TT W4D5: My Cats On A Diet

I posted a while back that at their last check up, both of my feline kids were given the fluffy tag by their vet, and she wasn’t talking about their fur coats. I was given an instruction sheet explaining the importance of maintaining a healthy weight for my cats and why it was optimal to feed them small, set portions broken up into at least 3 servings a day.

Yes, indeed–Body-for-Life for Cats.

So Chris and I switched from free feeding to twice a day feedings about 12 hours apart at 6-6:30 am when I woke up, and again at 5 pm when Chris got home from work. This was all right initially while we were finishing up the bag of regular Purina One Salmon and Rice Adult Cat formula, but after I switched to the lower calorie density Purina One Weight Control formula, my younger cat Neville started to get hungry in the middle of the night. This resulted in him hopping up to my nightstand each and every morning between 4:30-5:30 am and poking or scratching me on any exposed bit of flesh he could reach, usually my shoulder or arm, until I groggily crawled out of bed to dump the morning ration of cat food into the two bowls in the kitchen.

Then I would crawl back into bed and attempt to fall back to sleep for another 1-2 hours. Chris, of course, never noticed any of this because he sleeps like the dead and Neville NEVER tried to wake HIM up.


Meanwhile, I haven’t had a full night of uninterrupted sleep in my own bed for the past two months.

I finally threw in the towel last week when Neville actually had the gall to do his breakfast puncture wound routine on me at 3:30 AM.

3:30 AM!!!!

I started researching automatic pet feeders that day.

Most of the models on and online had very poor or uneven reviews. Almost all of them were:

a) flimsy/poorly constructed – My cats are 12-14 pound bruisers. They would destroy one of these in a day.
b) battery-operated – I wanted one that could be used while Chris and I are away without fear of the batteries dying and the kids being left to starve, so an AC model was preferred.
c) unable to serve the very small portions needed
d) unable to do more than one or two feeding cycles a day
e) not feline secure – Cats could reach into the feeder and manually dig more food out whenever they wanted

They were also pretty darn expensive for such mediocre products–$50-$80 on average.

I was bummed. Nothing with decent ratings fit the bill.

Then I saw a recommendation for a commercial quality feeder in the comments for one of the pet market models on and clicked over to to check it out.

It was recommended by K9 dog trainers and used by government labs. The original model was designed to be mounted outdoors to drop food into koi ponds, which meant that it could withstand some serious physical abuse. It could dump out as little as a few pellets each feeding cycle, and was completely adjustable. It ran on a separate household lamp timer, so I could set as many feeding cycles as needed. It plugged into the wall, so I wouldn’t need to replace batteries every 2 weeks. The design prevented any paws from entering the food hopper. There was an optional 1.5 gallon hopper extension!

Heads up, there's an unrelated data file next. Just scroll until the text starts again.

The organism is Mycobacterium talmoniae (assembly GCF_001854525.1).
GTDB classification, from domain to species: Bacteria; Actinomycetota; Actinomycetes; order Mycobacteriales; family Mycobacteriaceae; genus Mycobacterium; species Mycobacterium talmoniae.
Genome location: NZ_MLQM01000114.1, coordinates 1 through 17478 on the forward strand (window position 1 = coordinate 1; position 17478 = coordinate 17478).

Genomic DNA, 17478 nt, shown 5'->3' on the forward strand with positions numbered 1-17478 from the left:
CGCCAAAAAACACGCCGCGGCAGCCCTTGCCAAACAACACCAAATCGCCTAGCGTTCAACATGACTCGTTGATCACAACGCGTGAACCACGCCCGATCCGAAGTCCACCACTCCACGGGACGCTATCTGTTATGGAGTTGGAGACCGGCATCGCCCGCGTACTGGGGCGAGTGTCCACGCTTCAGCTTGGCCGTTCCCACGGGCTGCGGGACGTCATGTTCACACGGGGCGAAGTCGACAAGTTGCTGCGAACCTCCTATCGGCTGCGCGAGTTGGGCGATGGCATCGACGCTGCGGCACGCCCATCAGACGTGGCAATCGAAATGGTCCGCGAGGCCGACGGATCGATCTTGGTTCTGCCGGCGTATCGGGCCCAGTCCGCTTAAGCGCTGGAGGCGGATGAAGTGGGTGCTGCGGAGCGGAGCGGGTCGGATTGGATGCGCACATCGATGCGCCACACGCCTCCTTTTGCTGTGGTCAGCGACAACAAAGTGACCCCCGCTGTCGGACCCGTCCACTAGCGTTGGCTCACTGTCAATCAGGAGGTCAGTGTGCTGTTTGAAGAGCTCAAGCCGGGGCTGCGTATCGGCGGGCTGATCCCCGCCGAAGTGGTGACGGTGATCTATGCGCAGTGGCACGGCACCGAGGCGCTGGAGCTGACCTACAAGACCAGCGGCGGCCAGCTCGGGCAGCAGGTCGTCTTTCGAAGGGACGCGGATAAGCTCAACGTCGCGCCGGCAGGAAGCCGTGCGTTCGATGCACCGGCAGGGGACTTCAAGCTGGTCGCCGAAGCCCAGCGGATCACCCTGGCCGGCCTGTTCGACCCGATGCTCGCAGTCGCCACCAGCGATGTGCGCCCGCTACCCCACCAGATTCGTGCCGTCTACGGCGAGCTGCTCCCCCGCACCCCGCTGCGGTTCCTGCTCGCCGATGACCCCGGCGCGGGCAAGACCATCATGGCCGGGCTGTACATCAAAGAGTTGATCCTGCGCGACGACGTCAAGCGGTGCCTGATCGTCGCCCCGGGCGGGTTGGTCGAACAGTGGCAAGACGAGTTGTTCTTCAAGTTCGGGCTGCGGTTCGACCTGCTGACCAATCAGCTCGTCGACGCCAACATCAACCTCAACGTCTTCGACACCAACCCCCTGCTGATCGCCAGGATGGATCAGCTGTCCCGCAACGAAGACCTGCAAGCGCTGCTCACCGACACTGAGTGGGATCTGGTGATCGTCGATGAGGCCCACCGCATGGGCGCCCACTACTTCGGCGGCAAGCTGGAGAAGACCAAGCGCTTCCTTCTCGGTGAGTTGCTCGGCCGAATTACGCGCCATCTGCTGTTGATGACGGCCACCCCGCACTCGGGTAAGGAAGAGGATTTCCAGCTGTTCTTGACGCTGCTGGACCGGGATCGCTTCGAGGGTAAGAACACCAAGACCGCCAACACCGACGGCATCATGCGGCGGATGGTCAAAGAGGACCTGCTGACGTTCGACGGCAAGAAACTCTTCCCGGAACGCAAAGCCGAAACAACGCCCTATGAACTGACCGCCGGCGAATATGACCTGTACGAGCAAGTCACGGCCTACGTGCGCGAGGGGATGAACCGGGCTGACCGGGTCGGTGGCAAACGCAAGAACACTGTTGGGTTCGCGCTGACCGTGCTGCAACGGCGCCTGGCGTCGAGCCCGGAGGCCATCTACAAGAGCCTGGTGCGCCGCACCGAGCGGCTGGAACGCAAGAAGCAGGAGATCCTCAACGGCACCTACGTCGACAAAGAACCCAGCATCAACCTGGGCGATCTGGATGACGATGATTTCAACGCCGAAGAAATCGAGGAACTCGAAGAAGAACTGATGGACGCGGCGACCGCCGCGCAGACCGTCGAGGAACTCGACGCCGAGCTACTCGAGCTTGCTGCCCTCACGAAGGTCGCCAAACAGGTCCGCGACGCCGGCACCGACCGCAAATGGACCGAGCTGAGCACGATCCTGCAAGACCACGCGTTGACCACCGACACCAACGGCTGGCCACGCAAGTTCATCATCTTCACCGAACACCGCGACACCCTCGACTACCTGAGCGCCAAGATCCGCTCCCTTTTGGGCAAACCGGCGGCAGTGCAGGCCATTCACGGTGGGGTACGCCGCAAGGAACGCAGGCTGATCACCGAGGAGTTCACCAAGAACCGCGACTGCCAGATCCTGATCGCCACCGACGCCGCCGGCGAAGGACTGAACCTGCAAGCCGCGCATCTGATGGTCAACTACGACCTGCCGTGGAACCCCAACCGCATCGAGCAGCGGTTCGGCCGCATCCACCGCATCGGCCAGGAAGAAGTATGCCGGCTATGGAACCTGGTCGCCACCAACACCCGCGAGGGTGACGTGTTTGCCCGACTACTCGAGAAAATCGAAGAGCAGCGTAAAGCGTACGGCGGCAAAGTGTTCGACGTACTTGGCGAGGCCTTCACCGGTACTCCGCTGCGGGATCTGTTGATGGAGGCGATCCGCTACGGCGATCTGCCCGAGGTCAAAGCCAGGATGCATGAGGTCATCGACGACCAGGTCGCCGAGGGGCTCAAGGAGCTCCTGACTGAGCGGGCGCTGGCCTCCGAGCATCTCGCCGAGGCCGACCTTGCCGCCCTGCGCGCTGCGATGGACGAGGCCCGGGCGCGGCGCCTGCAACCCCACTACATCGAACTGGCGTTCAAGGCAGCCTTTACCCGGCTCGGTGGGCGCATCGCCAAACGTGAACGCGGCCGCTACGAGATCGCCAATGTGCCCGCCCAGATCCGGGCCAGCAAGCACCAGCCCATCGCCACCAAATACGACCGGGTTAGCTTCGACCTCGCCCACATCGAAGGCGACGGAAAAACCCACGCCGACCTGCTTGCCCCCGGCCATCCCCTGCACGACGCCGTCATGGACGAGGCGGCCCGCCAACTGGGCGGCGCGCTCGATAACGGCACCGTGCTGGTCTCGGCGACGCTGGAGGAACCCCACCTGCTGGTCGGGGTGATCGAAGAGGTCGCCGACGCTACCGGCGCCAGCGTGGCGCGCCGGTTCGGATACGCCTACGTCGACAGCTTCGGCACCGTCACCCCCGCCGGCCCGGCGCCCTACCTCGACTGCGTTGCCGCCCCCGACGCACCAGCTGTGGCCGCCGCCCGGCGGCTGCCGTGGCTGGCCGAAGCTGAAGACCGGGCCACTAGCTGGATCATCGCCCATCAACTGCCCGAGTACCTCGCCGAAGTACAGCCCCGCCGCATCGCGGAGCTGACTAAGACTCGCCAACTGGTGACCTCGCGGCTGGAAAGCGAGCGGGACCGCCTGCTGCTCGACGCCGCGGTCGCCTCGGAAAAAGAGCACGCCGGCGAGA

Super-Feeder with 1.5 Gallon Hopper

I was half in love with this gadget already. I clicked on the online store link.

OMG! $99.95 for the bundle with the feeder, 1 quart hopper, stainless steel bowl, and timer!



I dawdled. I deliberated. I checked my budget. I consulted two friends.

I thought about a lifetime of either being a bad cat mommy and letting my boys get fat, or the alternative of NEVER GETTING A FULL NIGHT’S SLEEP AGAIN.

I paid the $99.95.

The unit arrived on Friday, and Chris built a homemade stand and pedestal for it Sunday. It was indeed well-constructed, came with all the mounting hardware needed to hook it up to our own 2×4 and flat board, and only took a few minutes to calibrate. The timer was set up in even less time.

The boys now dash into the kitchen as soon as they hear the clink of food pellets hitting their bowls every 6 hours at 4 am, 10 am, 4 pm, and 10 pm. Ah yes, the sweet sound of automation!

I have slept like a rock from 11 pm to 6:30 am all week long.

That Super Feeder was soooooooo worth it. I’m going to order the add-on 1.5 gallon hopper next week.

Too bad nobody has come up with a 40/30/30 macro People Pellet food that tastes like cereal. I want a Super Feeder for myself at my desk. :prop:

7 thoughts on “TT W4D5: My Cats On A Diet

  1. You’re nuts! 😆

    Wouldn’t have been easier and cheaper just to buy them a better brand of catfood instead? If your vet recommends the Purina stuff, I guess it works but there are better “weight loss” catfoods out there that don’t contain as much ash, less fillers and other stuff that cats really don’t need.

    Iams usually is higher in fat than Science Diet, but both contain more fiber which is good for cats that are trying to lose excess fluff.